It seems like almost every week a new word or phrase is introduced into the food and grocery lexicon.

Does natural really mean natural? What classifies something as organic? How low is low-sodium?

These types of questions are natural (no pun intended) reactions to all the terms grocery shoppers have to deal with on a daily basis. Hopefully this list will help you become a little more knowledgeable about your food choices!


Gluten free foods are foods that don’t contain a protein mix known as gluten. Gluten is primarily found in wheat and other cereal grains and products made with them. Gluten is especially important for individuals with Celiac disease. Be sure to check out last week’s blog for more information on Gluten!


Low-Carb is a subjective term. Usually it means foods that have less than 10 grams of carbohydrates. Low-carb means different things to different people though. Some people on a low-carb diet try to stay below 50 grams per day, while others may consider staying around 200 grams of carbohydrates per day a low-carb diet.


Basically antioxidants are substances that help prevent the formation of free-radicals in the body. Free radicals can have very damaging effects including increasing the likelihood of cancer.


Everyone has heard of antibiotics, which help get rid of harmful bacteria in the body.

Probiotics on the other hand are actually living bacteria that are good for us. Our gut contains a combination of bad and good bacteria and the point of eating foods that contain probiotics is to make sure that those vital bacteria that help keep us healthy are thriving.


Free range is basically a farming method where animals aren’t caged up and are allowed to wander freely in on a farm or enclosure.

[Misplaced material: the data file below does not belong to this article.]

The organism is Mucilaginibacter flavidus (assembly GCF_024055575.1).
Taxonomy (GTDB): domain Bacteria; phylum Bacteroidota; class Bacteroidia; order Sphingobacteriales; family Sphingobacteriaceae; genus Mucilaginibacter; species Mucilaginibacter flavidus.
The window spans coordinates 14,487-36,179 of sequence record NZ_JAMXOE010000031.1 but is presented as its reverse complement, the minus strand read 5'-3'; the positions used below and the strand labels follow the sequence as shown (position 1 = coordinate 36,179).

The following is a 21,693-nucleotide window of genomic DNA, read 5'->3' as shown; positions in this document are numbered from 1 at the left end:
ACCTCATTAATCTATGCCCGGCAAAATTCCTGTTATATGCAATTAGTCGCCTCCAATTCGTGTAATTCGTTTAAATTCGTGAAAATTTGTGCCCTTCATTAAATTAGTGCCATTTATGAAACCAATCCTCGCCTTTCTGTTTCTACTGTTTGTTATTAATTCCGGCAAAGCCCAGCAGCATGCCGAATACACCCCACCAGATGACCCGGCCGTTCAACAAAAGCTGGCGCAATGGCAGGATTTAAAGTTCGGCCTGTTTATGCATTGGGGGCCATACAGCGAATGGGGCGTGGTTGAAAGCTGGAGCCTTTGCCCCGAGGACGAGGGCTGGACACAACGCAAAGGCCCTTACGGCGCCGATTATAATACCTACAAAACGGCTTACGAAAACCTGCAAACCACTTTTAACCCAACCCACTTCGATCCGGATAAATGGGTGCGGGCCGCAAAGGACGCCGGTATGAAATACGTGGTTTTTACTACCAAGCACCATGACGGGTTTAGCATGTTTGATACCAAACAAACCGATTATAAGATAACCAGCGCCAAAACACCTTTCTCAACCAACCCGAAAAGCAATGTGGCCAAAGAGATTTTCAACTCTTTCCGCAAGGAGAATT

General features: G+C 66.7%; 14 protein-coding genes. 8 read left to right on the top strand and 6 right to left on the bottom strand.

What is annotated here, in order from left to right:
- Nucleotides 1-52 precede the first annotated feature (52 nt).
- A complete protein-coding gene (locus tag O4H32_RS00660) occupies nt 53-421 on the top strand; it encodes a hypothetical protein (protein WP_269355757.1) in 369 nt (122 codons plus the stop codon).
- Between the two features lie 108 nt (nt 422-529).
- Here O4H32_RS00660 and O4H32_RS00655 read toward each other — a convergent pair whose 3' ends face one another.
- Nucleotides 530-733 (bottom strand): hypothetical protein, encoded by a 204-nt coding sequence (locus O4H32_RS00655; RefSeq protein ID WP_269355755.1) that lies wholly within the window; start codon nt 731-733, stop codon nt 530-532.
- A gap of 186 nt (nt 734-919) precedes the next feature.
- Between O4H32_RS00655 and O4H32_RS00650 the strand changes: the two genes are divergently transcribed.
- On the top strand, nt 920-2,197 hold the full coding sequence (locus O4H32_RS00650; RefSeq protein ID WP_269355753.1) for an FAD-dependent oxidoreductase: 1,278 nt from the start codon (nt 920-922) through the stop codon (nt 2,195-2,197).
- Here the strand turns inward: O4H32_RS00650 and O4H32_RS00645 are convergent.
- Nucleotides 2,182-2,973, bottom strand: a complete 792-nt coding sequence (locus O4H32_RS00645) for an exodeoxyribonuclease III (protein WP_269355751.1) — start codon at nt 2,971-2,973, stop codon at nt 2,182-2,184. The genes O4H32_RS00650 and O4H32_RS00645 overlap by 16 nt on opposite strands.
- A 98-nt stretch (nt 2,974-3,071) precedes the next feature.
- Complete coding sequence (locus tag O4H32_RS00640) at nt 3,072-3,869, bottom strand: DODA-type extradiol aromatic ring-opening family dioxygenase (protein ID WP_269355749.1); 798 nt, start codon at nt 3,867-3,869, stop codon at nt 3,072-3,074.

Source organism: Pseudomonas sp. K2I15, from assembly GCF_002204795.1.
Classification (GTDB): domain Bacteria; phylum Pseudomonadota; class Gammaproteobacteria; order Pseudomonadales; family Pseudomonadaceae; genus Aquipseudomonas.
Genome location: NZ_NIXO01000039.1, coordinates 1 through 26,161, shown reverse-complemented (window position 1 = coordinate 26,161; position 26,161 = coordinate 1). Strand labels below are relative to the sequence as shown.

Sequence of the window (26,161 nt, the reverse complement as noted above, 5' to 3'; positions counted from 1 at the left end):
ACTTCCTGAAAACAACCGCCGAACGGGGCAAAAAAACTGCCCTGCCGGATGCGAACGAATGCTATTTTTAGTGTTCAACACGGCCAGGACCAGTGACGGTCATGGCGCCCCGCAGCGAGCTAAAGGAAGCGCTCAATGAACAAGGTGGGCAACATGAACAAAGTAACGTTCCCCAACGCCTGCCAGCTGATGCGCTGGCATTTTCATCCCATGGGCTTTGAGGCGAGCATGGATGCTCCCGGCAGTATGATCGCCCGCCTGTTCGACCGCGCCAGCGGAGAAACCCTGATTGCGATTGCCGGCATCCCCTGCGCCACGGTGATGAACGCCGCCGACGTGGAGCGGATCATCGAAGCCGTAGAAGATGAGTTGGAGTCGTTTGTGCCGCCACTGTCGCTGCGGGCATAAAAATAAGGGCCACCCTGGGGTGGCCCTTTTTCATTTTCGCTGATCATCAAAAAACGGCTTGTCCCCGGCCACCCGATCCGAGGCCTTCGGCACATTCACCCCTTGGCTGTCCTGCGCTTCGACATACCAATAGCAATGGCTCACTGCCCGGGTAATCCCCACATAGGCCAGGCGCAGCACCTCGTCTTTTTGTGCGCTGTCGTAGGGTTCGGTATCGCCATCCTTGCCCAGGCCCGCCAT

Free range is regulated by the USDA for poultry only, but doesn’t have specific rules for how much time and room animals have. If you see “free-range” on a product don’t automatically assume it’s an entirely accurate description of  how the animals were treated.


Obviously a food that does not contain sugar. However, a sugar-free food usually uses artificial sweeteners in place of sugar, which can also be harmful in certain quantities.

Low sodium

If you are watching your sodium levels this ones pretty important! Low sodium refers to foods that have less than 140 milligrams of sodium per serving.

All natural

Unfortunately, the terms natural or all natural aren’t legally defined by the USDA. So right now these labels are more of a marketing ploy than anything.  The ideal intent of the label would be to refer to foods that don’t contain any artificial substances not originally in the food, like colorings, flavorings or hormones.


It seems like everyone has some notion of what “Organic” refers to, but what does it actually mean in terms of the food you are buying.

The USDA has a National Organic Program that list an extremely long definition for Organic including the way farmers use resources. One excerpt gives a pretty simplified version stating, “organic food is produced without using most conventional pesticides; fertilizers made with synthetic ingredients or sewage sludge; bioengineering; or ionizing radiation. “

A government inspector has to approve a product before it can be labeled as “organic”

The USDA has three main categories for labeling organic food:

100% Organic– made with 100% organic ingredients

Organic- at least 95% organic ingredients

Made with organic ingredients– product has to have a minimum 70% organic ingredients , and there are certain restrictions on the remain 30%

Hopefully these definitions will help you to be a more informed shopper on your next trip to your local Sparkle Market.